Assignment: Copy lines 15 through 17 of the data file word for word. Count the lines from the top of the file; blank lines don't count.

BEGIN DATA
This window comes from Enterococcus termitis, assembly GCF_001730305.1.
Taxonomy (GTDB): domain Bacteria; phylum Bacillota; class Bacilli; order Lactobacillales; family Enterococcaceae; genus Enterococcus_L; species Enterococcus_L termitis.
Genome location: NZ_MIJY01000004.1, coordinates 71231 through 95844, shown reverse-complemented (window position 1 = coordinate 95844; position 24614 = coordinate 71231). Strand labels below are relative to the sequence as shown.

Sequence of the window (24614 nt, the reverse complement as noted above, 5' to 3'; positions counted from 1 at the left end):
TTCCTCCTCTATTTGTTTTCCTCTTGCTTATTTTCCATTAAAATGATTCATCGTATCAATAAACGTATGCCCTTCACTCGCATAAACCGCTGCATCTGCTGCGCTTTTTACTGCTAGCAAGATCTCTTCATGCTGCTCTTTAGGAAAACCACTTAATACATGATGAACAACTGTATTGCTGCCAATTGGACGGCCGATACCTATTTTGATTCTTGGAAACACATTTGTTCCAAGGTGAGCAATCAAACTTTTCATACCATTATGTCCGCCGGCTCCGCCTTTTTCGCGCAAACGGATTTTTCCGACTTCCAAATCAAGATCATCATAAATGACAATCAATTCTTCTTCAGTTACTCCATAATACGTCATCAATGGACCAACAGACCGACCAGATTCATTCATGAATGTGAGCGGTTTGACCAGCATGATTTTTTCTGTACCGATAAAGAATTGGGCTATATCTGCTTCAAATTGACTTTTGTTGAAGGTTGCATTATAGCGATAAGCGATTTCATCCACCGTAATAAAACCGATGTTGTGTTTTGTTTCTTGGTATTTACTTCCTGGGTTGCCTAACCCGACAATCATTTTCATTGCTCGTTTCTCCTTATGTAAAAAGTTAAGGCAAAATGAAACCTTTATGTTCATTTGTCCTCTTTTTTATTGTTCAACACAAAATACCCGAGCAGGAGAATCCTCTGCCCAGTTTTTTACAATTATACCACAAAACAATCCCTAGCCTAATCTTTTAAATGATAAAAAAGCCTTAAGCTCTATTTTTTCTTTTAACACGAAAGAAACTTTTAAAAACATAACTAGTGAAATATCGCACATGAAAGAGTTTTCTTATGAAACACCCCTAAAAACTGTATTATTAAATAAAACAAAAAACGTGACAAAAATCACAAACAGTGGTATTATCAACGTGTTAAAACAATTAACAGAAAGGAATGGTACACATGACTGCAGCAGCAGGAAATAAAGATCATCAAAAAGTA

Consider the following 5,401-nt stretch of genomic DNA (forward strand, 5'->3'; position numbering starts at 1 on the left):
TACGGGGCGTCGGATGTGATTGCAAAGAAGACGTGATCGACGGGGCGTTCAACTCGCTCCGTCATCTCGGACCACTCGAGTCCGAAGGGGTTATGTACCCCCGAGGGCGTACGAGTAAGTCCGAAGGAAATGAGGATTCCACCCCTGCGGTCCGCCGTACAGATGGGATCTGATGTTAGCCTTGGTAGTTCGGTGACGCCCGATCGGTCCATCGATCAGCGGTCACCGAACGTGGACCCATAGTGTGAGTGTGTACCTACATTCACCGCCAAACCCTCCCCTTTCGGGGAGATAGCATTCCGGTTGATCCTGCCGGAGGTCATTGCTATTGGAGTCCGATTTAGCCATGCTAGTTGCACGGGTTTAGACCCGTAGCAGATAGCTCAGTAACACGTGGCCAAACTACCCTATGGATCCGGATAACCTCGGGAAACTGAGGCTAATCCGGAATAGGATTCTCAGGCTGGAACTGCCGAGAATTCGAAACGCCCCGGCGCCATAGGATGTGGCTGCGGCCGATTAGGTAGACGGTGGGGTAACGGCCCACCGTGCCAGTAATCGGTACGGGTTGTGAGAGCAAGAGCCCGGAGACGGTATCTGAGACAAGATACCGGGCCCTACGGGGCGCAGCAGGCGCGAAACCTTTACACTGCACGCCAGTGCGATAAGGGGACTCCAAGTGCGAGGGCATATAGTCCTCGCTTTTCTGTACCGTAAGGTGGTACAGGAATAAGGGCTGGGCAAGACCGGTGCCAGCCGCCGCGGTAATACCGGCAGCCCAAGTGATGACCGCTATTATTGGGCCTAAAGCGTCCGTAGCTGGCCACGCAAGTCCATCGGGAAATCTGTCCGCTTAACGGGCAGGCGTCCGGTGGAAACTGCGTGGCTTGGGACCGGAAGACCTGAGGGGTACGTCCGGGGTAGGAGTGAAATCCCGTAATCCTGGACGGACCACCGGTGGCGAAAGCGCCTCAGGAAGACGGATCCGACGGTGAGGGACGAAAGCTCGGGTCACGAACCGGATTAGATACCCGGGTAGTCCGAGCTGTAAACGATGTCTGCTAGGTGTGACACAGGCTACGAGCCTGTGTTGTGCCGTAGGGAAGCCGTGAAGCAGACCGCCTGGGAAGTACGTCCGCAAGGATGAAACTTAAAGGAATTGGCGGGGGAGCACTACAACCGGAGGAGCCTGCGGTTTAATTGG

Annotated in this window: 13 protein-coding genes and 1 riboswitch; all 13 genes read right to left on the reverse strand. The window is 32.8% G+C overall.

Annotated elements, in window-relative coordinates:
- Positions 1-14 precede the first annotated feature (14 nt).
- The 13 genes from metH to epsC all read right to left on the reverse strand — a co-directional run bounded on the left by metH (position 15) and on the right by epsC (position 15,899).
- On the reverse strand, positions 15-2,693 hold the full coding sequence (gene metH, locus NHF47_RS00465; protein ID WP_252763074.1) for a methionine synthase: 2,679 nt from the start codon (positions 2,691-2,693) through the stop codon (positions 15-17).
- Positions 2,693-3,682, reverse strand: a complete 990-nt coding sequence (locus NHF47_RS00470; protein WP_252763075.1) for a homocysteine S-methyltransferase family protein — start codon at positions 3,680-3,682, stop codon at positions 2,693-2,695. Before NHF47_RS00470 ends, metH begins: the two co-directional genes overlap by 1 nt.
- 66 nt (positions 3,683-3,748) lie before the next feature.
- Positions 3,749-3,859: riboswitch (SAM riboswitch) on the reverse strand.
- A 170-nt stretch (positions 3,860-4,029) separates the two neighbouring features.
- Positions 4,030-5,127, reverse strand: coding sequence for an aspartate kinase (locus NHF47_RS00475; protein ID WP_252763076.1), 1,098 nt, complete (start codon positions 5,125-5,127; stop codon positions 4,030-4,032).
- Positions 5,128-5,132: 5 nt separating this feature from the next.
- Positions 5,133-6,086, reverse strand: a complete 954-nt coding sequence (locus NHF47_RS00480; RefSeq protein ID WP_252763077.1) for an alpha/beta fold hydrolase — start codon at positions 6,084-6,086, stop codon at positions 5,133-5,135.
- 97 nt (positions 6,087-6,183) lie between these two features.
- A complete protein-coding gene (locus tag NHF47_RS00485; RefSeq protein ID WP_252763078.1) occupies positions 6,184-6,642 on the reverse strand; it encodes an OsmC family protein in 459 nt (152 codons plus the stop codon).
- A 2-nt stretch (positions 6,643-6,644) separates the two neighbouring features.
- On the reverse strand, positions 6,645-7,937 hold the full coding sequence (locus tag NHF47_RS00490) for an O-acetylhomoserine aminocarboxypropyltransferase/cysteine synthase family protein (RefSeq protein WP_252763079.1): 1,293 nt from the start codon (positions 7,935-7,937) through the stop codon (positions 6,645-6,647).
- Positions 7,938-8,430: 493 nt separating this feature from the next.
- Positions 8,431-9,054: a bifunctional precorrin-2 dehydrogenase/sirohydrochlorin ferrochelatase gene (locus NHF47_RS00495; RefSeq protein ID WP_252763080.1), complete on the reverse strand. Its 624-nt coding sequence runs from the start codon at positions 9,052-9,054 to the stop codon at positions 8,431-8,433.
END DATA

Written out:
- Positions 3,749-3,859: riboswitch (SAM riboswitch) on the reverse strand.
- A 170-nt stretch (positions 3,860-4,029) separates the two neighbouring features.
- Positions 4,030-5,127, reverse strand: coding sequence for an aspartate kinase (locus NHF47_RS00475; protein ID WP_252763076.1), 1,098 nt, complete (start codon positions 5,125-5,127; stop codon positions 4,030-4,032).